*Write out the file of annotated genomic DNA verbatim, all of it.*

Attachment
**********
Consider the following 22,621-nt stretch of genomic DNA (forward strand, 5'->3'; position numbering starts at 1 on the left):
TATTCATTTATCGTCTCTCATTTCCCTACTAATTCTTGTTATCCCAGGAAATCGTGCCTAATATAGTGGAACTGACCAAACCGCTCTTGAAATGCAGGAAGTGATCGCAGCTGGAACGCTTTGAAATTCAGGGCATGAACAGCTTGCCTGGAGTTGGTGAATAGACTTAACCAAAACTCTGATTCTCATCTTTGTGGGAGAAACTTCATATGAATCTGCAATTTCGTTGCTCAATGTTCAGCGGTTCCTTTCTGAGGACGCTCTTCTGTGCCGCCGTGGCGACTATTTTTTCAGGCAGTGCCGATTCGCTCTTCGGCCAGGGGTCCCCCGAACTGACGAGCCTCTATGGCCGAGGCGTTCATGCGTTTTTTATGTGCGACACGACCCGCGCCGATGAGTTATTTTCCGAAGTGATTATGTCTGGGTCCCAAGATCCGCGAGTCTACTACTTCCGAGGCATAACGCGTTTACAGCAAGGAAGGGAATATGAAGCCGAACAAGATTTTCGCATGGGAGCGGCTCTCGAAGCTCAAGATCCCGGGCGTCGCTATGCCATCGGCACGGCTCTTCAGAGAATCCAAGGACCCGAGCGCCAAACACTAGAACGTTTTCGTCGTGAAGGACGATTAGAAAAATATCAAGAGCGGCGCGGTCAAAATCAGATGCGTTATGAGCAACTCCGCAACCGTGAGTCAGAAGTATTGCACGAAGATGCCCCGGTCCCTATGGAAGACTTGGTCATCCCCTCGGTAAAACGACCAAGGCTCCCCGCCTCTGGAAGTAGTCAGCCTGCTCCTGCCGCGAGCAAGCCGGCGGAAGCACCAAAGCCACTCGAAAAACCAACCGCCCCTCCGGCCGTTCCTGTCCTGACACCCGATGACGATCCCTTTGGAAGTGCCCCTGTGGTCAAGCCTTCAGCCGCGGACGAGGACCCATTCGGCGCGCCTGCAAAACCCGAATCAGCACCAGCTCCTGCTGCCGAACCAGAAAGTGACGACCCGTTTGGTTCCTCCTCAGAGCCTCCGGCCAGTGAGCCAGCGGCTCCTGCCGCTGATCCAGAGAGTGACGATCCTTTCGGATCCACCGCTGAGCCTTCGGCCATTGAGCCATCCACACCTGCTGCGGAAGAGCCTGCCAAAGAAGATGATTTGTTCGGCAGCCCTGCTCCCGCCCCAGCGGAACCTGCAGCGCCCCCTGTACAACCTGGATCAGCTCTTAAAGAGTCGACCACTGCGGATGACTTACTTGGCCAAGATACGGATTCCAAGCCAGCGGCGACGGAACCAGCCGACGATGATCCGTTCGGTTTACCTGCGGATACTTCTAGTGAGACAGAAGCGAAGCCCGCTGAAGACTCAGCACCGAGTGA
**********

Consider the following 22,621-nt stretch of genomic DNA (forward strand, 5'->3'; position numbering starts at 1 on the left):
TATTCATTTATCGTCTCTCATTTCCCTACTAATTCTTGTTATCCCAGGAAATCGTGCCTAATATAGTGGAACTGACCAAACCGCTCTTGAAATGCAGGAAGTGATCGCAGCTGGAACGCTTTGAAATTCAGGGCATGAACAGCTTGCCTGGAGTTGGTGAATAGACTTAACCAAAACTCTGATTCTCATCTTTGTGGGAGAAACTTCATATGAATCTGCAATTTCGTTGCTCAATGTTCAGCGGTTCCTTTCTGAGGACGCTCTTCTGTGCCGCCGTGGCGACTATTTTTTCAGGCAGTGCCGATTCGCTCTTCGGCCAGGGGTCCCCCGAACTGACGAGCCTCTATGGCCGAGGCGTTCATGCGTTTTTTATGTGCGACACGACCCGCGCCGATGAGTTATTTTCCGAAGTGATTATGTCTGGGTCCCAAGATCCGCGAGTCTACTACTTCCGAGGCATAACGCGTTTACAGCAAGGAAGGGAATATGAAGCCGAACAAGATTTTCGCATGGGAGCGGCTCTCGAAGCTCAAGATCCCGGGCGTCGCTATGCCATCGGCACGGCTCTTCAGAGAATCCAAGGACCCGAGCGCCAAACACTAGAACGTTTTCGTCGTGAAGGACGATTAGAAAAATATCAAGAGCGGCGCGGTCAAAATCAGATGCGTTATGAGCAACTCCGCAACCGTGAGTCAGAAGTATTGCACGAAGATGCCCCGGTCCCTATGGAAGACTTGGTCATCCCCTCGGTAAAACGACCAAGGCTCCCCGCCTCTGGAAGTAGTCAGCCTGCTCCTGCCGCGAGCAAGCCGGCGGAAGCACCAAAGCCACTCGAAAAACCAACCGCCCCTCCGGCCGTTCCTGTCCTGACACCCGATGACGATCCCTTTGGAAGTGCCCCTGTGGTCAAGCCTTCAGCCGCGGACGAGGACCCATTCGGCGCGCCTGCAAAACCCGAATCAGCACCAGCTCCTGCTGCCGAACCAGAAAGTGACGACCCGTTTGGTTCCTCCTCAGAGCCTCCGGCCAGTGAGCCAGCGGCTCCTGCCGCTGATCCAGAGAGTGACGATCCTTTCGGATCCACCGCTGAGCCTTCGGCCATTGAGCCATCCACACCTGCTGCGGAAGAGCCTGCCAAAGAAGATGATTTGTTCGGCAGCCCTGCTCCCGCCCCAGCGGAACCTGCAGCGCCCCCTGTACAACCTGGATCAGCTCTTAAAGAGTCGACCACTGCGGATGACTTACTTGGCCAAGATACGGATTCCAAGCCAGCGGCGACGGAACCAGCCGACGATGATCCGTTCGGTTTACCTGCGGATACTTCTAGTGAGACAGAAGCGAAGCCCGCTGAAGACTCAGCACCGAGTGA